Two, more than 64 per cent of the education institutions and a number of universities were started and built by churches. It is notable that the leading schools in Kenya were founded by the churches. In addition, the NCCK has enabled thousands of Kenyans to access education through provision of scholarships.

Three, more than half of the health facilities in Kenya were established and are run by the churches.

Four, the NCCK pioneered the Village Polytechnics concept, the Cottage Industries that grew to become the Jua Kali industry, and initiated Rural Training Centers to promote modern agricultural practices.

Five, the Council initiated provision of credit facilities to the poor, which led to the founding of church owned micro finance institutions such as SMEP Deposit Taking Microfinance Limited and ECLOF Kenya among others.

Six, NCCK has made peace among the communities by championing healing and reconciliation in pre and post independence periods in Kenya.

Seven, the Council spearheaded the search for a new constitution for Kenya from the 1980s through different interventions that include the Ufungamano Initiative.

Eight, NCCK has facilitated millions of Kenyans to have stable families through extensive Family Life Education together with other churches and stakeholders.

Nine, for over 30 years, the Council has been the only national agency providing services to refugees in urban areas and at Dadaab and Kakuma refugee camps.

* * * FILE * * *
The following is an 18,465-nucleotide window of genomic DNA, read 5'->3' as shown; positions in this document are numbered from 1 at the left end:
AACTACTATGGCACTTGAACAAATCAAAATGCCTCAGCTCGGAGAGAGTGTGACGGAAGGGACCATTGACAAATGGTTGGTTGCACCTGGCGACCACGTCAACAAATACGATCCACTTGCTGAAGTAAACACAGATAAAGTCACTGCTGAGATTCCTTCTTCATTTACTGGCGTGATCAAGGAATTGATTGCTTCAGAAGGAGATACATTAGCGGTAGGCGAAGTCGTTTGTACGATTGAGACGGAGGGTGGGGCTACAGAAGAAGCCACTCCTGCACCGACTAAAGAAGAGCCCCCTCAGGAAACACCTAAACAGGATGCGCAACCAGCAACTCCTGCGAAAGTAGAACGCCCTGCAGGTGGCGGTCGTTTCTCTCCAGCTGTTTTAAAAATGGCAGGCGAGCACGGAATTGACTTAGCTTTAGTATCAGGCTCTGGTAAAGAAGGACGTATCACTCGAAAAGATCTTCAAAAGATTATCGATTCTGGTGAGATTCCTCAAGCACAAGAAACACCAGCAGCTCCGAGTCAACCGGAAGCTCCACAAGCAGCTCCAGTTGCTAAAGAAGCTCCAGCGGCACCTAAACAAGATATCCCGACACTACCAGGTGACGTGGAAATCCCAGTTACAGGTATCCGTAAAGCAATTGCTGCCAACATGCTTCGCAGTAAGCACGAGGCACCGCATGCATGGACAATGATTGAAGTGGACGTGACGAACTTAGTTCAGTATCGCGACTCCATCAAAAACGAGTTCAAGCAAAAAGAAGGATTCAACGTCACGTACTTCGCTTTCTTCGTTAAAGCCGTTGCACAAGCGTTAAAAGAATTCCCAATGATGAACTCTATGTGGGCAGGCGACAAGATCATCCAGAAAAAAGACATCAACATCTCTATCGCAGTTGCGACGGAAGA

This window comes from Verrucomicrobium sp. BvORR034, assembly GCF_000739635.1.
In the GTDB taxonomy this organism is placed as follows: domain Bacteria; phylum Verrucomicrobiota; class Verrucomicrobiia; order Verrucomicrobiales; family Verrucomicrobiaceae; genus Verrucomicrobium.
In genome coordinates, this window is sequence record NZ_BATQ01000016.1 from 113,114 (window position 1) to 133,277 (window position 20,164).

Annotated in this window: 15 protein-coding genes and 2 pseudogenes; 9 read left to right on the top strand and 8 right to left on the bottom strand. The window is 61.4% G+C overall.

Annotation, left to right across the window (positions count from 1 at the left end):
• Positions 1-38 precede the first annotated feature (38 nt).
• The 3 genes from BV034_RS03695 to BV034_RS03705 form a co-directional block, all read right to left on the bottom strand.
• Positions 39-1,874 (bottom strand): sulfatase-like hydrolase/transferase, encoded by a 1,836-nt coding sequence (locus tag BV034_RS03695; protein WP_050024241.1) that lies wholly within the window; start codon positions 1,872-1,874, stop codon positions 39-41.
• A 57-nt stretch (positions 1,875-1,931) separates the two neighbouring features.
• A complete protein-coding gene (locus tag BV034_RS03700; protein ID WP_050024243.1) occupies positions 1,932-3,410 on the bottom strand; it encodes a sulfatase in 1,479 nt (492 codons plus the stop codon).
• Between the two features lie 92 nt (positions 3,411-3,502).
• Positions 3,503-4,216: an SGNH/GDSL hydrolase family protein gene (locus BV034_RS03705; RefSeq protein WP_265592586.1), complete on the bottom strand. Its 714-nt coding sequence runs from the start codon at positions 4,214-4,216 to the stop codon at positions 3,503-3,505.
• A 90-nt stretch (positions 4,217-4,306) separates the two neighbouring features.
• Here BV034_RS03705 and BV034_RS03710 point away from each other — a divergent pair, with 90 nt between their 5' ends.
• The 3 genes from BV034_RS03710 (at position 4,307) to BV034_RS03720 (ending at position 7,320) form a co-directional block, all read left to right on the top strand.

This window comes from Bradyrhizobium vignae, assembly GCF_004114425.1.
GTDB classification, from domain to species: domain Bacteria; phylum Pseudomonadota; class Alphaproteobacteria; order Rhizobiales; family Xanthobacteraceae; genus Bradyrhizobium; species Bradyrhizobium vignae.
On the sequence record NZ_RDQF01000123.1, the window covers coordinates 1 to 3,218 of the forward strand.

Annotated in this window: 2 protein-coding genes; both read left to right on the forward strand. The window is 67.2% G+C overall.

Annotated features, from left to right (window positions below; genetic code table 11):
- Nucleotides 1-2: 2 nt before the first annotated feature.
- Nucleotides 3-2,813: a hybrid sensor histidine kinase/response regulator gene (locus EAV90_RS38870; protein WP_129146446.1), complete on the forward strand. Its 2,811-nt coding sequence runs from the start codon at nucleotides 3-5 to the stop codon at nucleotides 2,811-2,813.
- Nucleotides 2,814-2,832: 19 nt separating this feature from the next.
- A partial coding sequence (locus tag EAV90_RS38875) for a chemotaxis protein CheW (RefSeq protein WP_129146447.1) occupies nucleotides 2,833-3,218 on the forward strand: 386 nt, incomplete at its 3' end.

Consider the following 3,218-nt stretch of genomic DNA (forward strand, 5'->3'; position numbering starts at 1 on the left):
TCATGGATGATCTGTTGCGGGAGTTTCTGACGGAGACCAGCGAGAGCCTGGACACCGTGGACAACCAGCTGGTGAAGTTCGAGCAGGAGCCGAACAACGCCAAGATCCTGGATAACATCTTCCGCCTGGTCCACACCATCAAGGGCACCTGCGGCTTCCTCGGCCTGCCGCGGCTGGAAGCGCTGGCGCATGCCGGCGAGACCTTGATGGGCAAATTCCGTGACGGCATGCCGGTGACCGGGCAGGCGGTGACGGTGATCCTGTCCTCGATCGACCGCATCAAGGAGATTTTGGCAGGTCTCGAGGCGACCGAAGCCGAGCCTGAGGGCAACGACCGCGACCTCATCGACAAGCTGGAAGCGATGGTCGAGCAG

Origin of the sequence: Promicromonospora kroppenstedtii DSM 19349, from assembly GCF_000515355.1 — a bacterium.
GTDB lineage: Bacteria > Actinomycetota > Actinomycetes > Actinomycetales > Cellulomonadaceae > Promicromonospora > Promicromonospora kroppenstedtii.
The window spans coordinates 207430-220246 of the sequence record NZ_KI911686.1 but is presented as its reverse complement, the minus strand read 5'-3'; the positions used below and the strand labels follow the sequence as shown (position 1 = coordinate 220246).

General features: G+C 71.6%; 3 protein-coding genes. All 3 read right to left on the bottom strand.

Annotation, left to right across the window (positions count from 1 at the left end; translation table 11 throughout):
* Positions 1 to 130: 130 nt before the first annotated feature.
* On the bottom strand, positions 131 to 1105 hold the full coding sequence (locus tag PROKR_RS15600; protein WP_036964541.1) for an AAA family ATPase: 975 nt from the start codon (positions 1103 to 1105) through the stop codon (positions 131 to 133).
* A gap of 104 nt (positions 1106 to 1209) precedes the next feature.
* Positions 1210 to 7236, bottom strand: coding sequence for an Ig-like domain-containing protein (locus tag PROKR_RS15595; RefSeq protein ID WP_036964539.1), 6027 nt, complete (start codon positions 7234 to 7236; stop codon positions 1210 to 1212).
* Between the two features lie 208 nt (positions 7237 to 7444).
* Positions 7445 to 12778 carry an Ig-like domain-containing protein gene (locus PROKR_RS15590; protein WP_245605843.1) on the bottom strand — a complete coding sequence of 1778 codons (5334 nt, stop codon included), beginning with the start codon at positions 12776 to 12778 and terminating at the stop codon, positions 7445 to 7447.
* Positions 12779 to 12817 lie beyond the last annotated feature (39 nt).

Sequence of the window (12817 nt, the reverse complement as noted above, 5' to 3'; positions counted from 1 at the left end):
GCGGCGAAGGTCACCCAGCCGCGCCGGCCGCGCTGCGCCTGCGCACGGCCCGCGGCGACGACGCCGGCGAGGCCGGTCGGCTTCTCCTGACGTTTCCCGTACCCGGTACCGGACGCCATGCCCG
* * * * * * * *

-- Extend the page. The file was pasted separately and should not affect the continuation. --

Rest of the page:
Ten, the NCCK in collaboration with the Catholic Church and other institutions has been the leading provider of civic education and domestic elections monitoring.

This is just a part of our rich heritage that we are celebrating as we reflect on the last one hundred years. In all this, our focus and vision has been the development of the people of Kenya so that they live wholesome lives as Jesus said in John 10:10.



For the last one hundred years since NCCK was established, we have endeavored to promote the growth of the nationhood of Kenya. To us, nationhood implies the integration of ethnic communities into one indivisible nation. In this process, the Council has found that there are three obstacles that hinder the progress towards nationhood. These are Tribalism, Corruption and Impunity.